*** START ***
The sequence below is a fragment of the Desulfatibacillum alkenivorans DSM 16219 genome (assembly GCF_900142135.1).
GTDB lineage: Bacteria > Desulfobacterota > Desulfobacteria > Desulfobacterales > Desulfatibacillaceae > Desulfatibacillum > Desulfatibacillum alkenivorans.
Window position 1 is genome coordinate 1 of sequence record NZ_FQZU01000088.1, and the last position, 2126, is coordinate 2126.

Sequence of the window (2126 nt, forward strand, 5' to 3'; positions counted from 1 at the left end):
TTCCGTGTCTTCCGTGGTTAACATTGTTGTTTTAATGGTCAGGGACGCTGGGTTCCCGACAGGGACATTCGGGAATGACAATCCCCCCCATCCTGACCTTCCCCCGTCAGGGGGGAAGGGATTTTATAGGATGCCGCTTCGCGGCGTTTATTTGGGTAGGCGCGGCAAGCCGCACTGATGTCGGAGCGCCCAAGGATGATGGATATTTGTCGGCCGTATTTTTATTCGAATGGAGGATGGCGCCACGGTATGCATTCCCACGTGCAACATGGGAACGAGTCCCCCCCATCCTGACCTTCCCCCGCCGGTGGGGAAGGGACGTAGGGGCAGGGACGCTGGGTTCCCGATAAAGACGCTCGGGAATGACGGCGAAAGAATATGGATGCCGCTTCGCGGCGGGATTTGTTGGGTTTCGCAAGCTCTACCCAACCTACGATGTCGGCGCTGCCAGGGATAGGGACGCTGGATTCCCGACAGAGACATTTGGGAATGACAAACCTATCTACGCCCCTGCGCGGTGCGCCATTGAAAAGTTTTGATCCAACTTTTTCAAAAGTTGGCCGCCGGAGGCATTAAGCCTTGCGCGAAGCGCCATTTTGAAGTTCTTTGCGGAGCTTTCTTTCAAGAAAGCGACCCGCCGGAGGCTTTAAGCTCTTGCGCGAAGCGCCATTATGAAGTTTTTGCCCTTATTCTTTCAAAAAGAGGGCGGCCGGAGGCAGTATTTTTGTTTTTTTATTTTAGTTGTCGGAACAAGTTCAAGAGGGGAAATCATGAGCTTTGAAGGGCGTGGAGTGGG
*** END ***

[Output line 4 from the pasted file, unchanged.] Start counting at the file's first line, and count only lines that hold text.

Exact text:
Sequence of the window (2126 nt, forward strand, 5' to 3'; positions counted from 1 at the left end):